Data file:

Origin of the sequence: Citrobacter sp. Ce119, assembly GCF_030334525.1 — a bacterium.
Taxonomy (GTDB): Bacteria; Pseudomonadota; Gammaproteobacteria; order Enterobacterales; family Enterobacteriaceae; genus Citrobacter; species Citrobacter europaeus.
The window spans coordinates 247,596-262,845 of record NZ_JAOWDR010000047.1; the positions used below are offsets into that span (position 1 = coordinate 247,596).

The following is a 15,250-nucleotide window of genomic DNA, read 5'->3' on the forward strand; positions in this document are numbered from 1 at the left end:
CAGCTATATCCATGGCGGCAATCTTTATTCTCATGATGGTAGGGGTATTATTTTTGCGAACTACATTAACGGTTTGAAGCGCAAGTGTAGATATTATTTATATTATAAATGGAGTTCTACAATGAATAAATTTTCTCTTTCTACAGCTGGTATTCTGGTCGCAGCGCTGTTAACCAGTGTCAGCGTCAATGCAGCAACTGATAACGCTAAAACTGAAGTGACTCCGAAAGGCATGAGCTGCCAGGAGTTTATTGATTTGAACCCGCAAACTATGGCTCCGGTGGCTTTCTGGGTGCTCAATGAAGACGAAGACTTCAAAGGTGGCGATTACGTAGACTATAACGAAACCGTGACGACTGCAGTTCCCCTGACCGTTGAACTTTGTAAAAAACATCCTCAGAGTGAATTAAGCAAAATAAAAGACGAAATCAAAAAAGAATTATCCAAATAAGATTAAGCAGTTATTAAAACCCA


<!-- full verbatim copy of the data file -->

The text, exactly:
Origin of the sequence: Citrobacter sp. Ce119, assembly GCF_030334525.1 — a bacterium.
Taxonomy (GTDB): Bacteria; Pseudomonadota; Gammaproteobacteria; order Enterobacterales; family Enterobacteriaceae; genus Citrobacter; species Citrobacter europaeus.
The window spans coordinates 247,596-262,845 of record NZ_JAOWDR010000047.1; the positions used below are offsets into that span (position 1 = coordinate 247,596).

The following is a 15,250-nucleotide window of genomic DNA, read 5'->3' on the forward strand; positions in this document are numbered from 1 at the left end:
CAGCTATATCCATGGCGGCAATCTTTATTCTCATGATGGTAGGGGTATTATTTTTGCGAACTACATTAACGGTTTGAAGCGCAAGTGTAGATATTATTTATATTATAAATGGAGTTCTACAATGAATAAATTTTCTCTTTCTACAGCTGGTATTCTGGTCGCAGCGCTGTTAACCAGTGTCAGCGTCAATGCAGCAACTGATAACGCTAAAACTGAAGTGACTCCGAAAGGCATGAGCTGCCAGGAGTTTATTGATTTGAACCCGCAAACTATGGCTCCGGTGGCTTTCTGGGTGCTCAATGAAGACGAAGACTTCAAAGGTGGCGATTACGTAGACTATAACGAAACCGTGACGACTGCAGTTCCCCTGACCGTTGAACTTTGTAAAAAACATCCTCAGAGTGAATTAAGCAAAATAAAAGACGAAATCAAAAAAGAATTATCCAAATAAGATTAAGCAGTTATTAAAACCCA